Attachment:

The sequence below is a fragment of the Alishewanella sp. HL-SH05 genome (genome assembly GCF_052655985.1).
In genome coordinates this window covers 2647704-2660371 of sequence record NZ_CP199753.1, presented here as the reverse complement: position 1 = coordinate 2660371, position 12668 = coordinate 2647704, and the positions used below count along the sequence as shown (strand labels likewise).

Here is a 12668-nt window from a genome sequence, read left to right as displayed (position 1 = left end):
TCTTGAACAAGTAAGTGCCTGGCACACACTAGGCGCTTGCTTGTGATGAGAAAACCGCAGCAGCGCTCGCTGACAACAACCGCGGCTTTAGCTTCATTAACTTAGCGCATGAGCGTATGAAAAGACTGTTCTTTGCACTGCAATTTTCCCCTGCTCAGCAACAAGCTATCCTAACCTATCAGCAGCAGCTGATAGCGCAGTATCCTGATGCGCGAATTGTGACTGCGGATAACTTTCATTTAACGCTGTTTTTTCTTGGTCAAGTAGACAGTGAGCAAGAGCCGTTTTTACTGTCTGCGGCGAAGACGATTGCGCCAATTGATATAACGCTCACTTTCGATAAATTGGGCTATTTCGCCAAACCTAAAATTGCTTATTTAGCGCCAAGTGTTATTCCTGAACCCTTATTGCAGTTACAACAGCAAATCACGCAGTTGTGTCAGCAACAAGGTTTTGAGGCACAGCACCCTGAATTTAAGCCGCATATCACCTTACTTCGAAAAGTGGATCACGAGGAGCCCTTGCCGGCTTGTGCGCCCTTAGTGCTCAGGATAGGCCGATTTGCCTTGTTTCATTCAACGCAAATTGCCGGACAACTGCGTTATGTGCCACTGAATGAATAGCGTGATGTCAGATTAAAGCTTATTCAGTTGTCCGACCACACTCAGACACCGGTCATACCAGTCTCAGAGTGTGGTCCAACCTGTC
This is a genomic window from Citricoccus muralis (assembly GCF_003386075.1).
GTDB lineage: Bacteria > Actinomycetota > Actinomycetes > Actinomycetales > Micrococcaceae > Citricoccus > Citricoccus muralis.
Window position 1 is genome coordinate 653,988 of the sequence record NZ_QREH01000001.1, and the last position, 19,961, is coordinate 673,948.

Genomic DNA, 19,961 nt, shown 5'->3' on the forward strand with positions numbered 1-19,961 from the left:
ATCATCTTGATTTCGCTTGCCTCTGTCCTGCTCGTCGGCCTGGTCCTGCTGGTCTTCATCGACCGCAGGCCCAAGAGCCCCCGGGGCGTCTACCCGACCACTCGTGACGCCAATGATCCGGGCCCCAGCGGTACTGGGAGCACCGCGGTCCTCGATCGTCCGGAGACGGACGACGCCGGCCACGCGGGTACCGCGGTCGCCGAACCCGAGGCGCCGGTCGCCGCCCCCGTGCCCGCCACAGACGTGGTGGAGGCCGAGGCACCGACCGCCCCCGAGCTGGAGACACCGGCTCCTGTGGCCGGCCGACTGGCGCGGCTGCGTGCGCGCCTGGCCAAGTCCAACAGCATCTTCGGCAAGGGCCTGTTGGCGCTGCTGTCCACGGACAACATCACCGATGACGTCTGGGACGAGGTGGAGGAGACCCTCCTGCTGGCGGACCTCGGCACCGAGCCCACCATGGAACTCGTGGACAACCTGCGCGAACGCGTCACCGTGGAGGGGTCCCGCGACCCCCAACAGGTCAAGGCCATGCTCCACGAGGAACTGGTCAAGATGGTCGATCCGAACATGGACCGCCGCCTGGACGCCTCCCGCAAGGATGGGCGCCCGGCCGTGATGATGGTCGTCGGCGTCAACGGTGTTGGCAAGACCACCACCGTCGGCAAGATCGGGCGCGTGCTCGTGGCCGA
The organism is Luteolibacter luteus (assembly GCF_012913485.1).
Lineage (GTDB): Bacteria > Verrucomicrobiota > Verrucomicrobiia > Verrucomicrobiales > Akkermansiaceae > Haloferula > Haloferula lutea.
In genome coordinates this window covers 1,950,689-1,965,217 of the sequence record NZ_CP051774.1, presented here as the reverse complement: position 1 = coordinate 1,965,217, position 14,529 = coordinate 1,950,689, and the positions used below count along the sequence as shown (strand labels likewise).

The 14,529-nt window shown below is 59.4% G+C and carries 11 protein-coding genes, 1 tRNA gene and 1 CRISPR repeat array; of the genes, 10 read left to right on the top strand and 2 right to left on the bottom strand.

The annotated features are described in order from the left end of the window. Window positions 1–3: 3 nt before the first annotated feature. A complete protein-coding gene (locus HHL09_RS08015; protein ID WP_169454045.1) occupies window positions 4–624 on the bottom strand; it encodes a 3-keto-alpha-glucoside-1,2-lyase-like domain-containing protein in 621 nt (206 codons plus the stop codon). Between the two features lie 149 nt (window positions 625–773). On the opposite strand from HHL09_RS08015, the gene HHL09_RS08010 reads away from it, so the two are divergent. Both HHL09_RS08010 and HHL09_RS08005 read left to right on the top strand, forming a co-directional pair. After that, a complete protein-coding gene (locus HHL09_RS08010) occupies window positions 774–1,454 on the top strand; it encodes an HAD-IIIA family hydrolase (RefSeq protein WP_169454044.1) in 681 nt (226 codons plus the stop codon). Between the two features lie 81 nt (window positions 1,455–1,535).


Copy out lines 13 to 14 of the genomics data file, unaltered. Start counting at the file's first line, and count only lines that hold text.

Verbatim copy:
The 14,529-nt window shown below is 59.4% G+C and carries 11 protein-coding genes, 1 tRNA gene and 1 CRISPR repeat array; of the genes, 10 read left to right on the top strand and 2 right to left on the bottom strand.

The annotated features are described in order from the left end of the window. Window positions 1–3: 3 nt before the first annotated feature. A complete protein-coding gene (locus HHL09_RS08015; protein ID WP_169454045.1) occupies window positions 4–624 on the bottom strand; it encodes a 3-keto-alpha-glucoside-1,2-lyase-like domain-containing protein in 621 nt (206 codons plus the stop codon). Between the two features lie 149 nt (window positions 625–773). On the opposite strand from HHL09_RS08015, the gene HHL09_RS08010 reads away from it, so the two are divergent. Both HHL09_RS08010 and HHL09_RS08005 read left to right on the top strand, forming a co-directional pair. After that, a complete protein-coding gene (locus HHL09_RS08010) occupies window positions 774–1,454 on the top strand; it encodes an HAD-IIIA family hydrolase (RefSeq protein WP_169454044.1) in 681 nt (226 codons plus the stop codon). Between the two features lie 81 nt (window positions 1,455–1,535).